Nanog mentioned on BBC news website

Zartash Uzmi zartash at gmail.com
Sat Jul 25 08:44:15 CDT 2009


<snipped>
>
> >>
> >> How many of you pass packets without getting paid?
> >
> > in the case of intervening entities, it is true that they have no link to
> > the sender or receiver.  my packets from office to home can traverse at 3
> > or more networks that are not paid by me, or my company.
>
> If I pay you to send my packets and you pay bob to send my packets
> then I have paid bob to send my packets. Transitive property of
> payment. ;-)


Yes, the transitive property prevails but there are constraints: imagine if
Bob were not there to take this "relatively small" payment!

Thus if I pay you to send my packets and you pay Bob to send those packets
-- then indirectly I have paid Bob an amount which is much less compared to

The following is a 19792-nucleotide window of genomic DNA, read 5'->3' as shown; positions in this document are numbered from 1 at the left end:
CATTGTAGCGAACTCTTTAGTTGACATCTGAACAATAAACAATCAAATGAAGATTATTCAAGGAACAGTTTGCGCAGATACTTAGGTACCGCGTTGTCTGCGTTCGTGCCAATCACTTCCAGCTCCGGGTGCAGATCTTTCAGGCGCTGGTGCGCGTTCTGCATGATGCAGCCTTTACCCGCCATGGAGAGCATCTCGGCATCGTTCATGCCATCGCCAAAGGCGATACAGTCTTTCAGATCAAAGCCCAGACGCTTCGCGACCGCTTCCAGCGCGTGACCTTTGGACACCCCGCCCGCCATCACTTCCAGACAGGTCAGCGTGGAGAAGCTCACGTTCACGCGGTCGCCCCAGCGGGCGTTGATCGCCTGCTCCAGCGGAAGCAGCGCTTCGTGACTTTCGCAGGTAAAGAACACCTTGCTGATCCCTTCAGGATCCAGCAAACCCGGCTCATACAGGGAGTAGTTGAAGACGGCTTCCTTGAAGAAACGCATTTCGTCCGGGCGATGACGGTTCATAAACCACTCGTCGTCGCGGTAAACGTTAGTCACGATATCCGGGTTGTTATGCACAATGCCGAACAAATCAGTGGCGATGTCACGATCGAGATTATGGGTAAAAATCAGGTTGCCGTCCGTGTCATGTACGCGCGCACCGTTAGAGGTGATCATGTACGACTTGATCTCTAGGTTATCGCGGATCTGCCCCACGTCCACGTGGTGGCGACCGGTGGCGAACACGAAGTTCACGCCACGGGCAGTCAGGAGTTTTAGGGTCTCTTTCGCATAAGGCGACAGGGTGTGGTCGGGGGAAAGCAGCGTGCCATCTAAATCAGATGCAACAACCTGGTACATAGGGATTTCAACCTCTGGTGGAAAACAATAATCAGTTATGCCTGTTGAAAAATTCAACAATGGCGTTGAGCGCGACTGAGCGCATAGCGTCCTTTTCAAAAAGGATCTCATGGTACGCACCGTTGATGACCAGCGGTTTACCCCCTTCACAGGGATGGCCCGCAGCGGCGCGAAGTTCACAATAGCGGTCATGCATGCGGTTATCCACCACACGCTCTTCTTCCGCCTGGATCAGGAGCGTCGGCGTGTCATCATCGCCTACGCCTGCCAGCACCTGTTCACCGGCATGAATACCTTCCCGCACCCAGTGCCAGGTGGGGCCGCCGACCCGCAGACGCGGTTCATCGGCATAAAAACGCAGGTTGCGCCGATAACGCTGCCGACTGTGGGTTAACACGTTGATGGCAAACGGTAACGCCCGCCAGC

what you would charge me if you had to "build the Bob" yourself -- I am sure
you would pass on the costs to me, the end user, especially if there is no
such thing as unpaid volunteerism :)

The paradox is that the existence of Bob lowers the cost to an end user --
there is some such thing that can be classified as unpaid volunteerism...
and yes, being the Bobs, the NANOGers are exhibiting this unpaid
volunteerism!


> 'Couse bob doesn't pay claire anything but denise pays claire to
> receive packets for denise, my packets are intended for denise and bob
> and claire have a peering agreement in which they agree to swap
> already-paid traffic directly rather than both paying ed to do it for
> them.
>
> So it ain't free and at each step there is a contractual obligation to
> at least one of the sender or receiver.
>
> Regards,
> Bill
>
> --
> William D. Herrin ................ herrin at dirtside.com  bill at herrin.us
> 3005 Crane Dr. ...................... Web: <http://bill.herrin.us/>
> Falls Church, VA 22042-3004
>
>



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